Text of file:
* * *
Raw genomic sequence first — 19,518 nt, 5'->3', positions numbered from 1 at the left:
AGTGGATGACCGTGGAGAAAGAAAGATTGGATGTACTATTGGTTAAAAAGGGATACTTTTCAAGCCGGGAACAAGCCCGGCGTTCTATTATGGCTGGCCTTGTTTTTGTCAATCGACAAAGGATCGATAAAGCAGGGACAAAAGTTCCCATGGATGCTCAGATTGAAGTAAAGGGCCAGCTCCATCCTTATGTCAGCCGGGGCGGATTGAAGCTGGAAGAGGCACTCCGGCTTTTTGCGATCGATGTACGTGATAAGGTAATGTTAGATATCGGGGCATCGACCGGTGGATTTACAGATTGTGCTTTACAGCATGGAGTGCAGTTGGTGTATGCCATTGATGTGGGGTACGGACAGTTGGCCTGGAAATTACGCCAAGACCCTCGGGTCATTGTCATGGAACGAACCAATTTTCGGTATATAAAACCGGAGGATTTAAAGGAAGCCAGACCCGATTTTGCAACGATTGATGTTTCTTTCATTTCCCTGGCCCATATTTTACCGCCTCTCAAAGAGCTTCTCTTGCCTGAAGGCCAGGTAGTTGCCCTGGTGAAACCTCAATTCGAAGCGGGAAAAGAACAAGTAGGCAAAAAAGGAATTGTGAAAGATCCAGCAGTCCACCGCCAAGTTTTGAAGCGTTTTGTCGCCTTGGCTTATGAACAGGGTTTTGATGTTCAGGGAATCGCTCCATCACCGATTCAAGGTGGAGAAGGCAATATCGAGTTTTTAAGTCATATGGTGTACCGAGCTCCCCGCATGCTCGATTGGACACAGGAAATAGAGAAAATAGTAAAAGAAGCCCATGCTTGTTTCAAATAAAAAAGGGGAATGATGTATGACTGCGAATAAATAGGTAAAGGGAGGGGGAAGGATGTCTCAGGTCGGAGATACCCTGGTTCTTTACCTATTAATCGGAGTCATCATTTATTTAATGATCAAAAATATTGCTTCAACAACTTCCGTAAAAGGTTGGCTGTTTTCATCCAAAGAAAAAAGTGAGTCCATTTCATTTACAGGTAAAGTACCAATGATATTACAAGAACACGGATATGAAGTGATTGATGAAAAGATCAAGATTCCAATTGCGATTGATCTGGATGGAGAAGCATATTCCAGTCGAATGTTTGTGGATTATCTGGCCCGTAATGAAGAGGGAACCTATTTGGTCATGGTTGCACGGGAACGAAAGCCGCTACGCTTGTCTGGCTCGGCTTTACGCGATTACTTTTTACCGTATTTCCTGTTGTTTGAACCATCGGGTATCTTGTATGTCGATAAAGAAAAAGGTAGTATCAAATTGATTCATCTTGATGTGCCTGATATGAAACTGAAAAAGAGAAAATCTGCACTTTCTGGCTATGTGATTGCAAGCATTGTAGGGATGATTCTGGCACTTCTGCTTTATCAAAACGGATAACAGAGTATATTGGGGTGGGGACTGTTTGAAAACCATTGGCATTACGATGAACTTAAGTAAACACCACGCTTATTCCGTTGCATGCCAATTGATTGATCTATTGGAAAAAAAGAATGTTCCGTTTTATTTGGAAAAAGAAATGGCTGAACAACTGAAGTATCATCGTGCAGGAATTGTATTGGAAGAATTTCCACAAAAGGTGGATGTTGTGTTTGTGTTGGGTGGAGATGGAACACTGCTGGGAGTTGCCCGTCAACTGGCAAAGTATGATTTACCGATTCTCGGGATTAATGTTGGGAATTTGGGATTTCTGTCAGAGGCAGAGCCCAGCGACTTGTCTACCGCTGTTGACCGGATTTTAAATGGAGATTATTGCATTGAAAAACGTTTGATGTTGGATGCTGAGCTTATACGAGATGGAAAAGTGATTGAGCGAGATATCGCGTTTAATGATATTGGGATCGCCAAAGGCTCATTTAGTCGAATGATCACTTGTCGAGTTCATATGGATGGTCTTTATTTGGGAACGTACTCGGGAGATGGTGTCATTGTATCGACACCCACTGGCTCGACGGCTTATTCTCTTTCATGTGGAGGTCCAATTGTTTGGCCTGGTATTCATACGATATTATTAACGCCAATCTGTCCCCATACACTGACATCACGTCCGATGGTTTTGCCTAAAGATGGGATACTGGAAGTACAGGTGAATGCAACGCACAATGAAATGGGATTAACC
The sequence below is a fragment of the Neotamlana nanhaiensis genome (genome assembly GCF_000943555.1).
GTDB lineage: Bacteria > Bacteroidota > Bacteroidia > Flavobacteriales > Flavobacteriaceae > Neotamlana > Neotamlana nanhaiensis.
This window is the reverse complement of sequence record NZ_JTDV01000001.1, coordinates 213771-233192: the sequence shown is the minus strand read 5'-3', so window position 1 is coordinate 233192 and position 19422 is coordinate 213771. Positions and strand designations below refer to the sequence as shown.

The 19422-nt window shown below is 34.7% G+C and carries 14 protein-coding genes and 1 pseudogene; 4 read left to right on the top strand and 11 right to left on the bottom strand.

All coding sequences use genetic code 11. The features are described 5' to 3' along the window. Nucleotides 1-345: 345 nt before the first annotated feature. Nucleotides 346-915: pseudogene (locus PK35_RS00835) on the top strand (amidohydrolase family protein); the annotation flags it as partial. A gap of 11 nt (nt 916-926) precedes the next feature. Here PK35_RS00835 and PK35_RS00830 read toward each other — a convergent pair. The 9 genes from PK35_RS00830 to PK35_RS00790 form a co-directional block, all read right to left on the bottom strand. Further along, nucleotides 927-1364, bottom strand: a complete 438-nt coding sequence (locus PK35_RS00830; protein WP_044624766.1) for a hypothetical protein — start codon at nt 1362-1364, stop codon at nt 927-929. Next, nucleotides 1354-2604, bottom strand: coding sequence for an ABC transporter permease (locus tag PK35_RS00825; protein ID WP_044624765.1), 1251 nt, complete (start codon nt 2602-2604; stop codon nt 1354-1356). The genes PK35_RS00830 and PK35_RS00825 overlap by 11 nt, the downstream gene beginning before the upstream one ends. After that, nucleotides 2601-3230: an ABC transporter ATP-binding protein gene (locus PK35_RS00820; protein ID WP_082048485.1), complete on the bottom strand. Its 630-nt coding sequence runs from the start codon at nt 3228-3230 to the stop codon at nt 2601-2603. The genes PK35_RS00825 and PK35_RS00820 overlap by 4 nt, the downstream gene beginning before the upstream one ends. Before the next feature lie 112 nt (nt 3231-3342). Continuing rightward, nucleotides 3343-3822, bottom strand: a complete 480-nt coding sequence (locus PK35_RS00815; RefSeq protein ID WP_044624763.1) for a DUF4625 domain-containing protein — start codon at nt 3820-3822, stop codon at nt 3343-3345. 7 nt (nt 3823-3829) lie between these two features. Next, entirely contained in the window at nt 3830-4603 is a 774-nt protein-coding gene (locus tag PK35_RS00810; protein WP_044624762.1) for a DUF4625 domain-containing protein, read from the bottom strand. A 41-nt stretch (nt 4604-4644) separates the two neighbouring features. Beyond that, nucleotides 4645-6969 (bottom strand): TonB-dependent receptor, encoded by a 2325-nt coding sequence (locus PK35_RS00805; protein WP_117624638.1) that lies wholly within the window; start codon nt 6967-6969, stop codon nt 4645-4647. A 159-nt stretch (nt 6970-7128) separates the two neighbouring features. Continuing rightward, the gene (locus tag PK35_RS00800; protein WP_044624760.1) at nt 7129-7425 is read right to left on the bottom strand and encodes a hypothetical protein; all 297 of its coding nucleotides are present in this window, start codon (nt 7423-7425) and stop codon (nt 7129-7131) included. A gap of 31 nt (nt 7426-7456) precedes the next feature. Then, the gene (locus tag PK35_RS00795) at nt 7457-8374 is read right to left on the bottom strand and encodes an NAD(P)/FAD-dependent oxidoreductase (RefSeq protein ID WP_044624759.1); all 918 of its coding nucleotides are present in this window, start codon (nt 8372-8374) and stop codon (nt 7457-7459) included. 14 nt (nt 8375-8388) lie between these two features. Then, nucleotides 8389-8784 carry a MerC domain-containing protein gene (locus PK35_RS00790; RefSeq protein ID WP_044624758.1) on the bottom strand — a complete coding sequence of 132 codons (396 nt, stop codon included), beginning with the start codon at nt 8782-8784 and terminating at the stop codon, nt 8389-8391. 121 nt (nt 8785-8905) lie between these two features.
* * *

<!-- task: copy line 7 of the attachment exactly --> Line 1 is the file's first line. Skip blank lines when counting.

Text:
All coding sequences use genetic code 11. The features are described 5' to 3' along the window. Nucleotides 1-345: 345 nt before the first annotated feature. Nucleotides 346-915: pseudogene (locus PK35_RS00835) on the top strand (amidohydrolase family protein); the annotation flags it as partial. A gap of 11 nt (nt 916-926) precedes the next feature. Here PK35_RS00835 and PK35_RS00830 read toward each other — a convergent pair. The 9 genes from PK35_RS00830 to PK35_RS00790 form a co-directional block, all read right to left on the bottom strand. Further along, nucleotides 927-1364, bottom strand: a complete 438-nt coding sequence (locus PK35_RS00830; protein WP_044624766.1) for a hypothetical protein — start codon at nt 1362-1364, stop codon at nt 927-929. Next, nucleotides 1354-2604, bottom strand: coding sequence for an ABC transporter permease (locus tag PK35_RS00825; protein ID WP_044624765.1), 1251 nt, complete (start codon nt 2602-2604; stop codon nt 1354-1356). The genes PK35_RS00830 and PK35_RS00825 overlap by 11 nt, the downstream gene beginning before the upstream one ends. After that, nucleotides 2601-3230: an ABC transporter ATP-binding protein gene (locus PK35_RS00820; protein ID WP_082048485.1), complete on the bottom strand. Its 630-nt coding sequence runs from the start codon at nt 3228-3230 to the stop codon at nt 2601-2603. The genes PK35_RS00825 and PK35_RS00820 overlap by 4 nt, the downstream gene beginning before the upstream one ends. Before the next feature lie 112 nt (nt 3231-3342). Continuing rightward, nucleotides 3343-3822, bottom strand: a complete 480-nt coding sequence (locus PK35_RS00815; RefSeq protein ID WP_044624763.1) for a DUF4625 domain-containing protein — start codon at nt 3820-3822, stop codon at nt 3343-3345. 7 nt (nt 3823-3829) lie between these two features. Next, entirely contained in the window at nt 3830-4603 is a 774-nt protein-coding gene (locus tag PK35_RS00810; protein WP_044624762.1) for a DUF4625 domain-containing protein, read from the bottom strand. A 41-nt stretch (nt 4604-4644) separates the two neighbouring features. Beyond that, nucleotides 4645-6969 (bottom strand): TonB-dependent receptor, encoded by a 2325-nt coding sequence (locus PK35_RS00805; protein WP_117624638.1) that lies wholly within the window; start codon nt 6967-6969, stop codon nt 4645-4647. A 159-nt stretch (nt 6970-7128) separates the two neighbouring features. Continuing rightward, the gene (locus tag PK35_RS00800; protein WP_044624760.1) at nt 7129-7425 is read right to left on the bottom strand and encodes a hypothetical protein; all 297 of its coding nucleotides are present in this window, start codon (nt 7423-7425) and stop codon (nt 7129-7131) included. A gap of 31 nt (nt 7426-7456) precedes the next feature. Then, the gene (locus tag PK35_RS00795) at nt 7457-8374 is read right to left on the bottom strand and encodes an NAD(P)/FAD-dependent oxidoreductase (RefSeq protein ID WP_044624759.1); all 918 of its coding nucleotides are present in this window, start codon (nt 8372-8374) and stop codon (nt 7457-7459) included. 14 nt (nt 8375-8388) lie between these two features. Then, nucleotides 8389-8784 carry a MerC domain-containing protein gene (locus PK35_RS00790; RefSeq protein ID WP_044624758.1) on the bottom strand — a complete coding sequence of 132 codons (396 nt, stop codon included), beginning with the start codon at nt 8782-8784 and terminating at the stop codon, nt 8389-8391. 121 nt (nt 8785-8905) lie between these two features.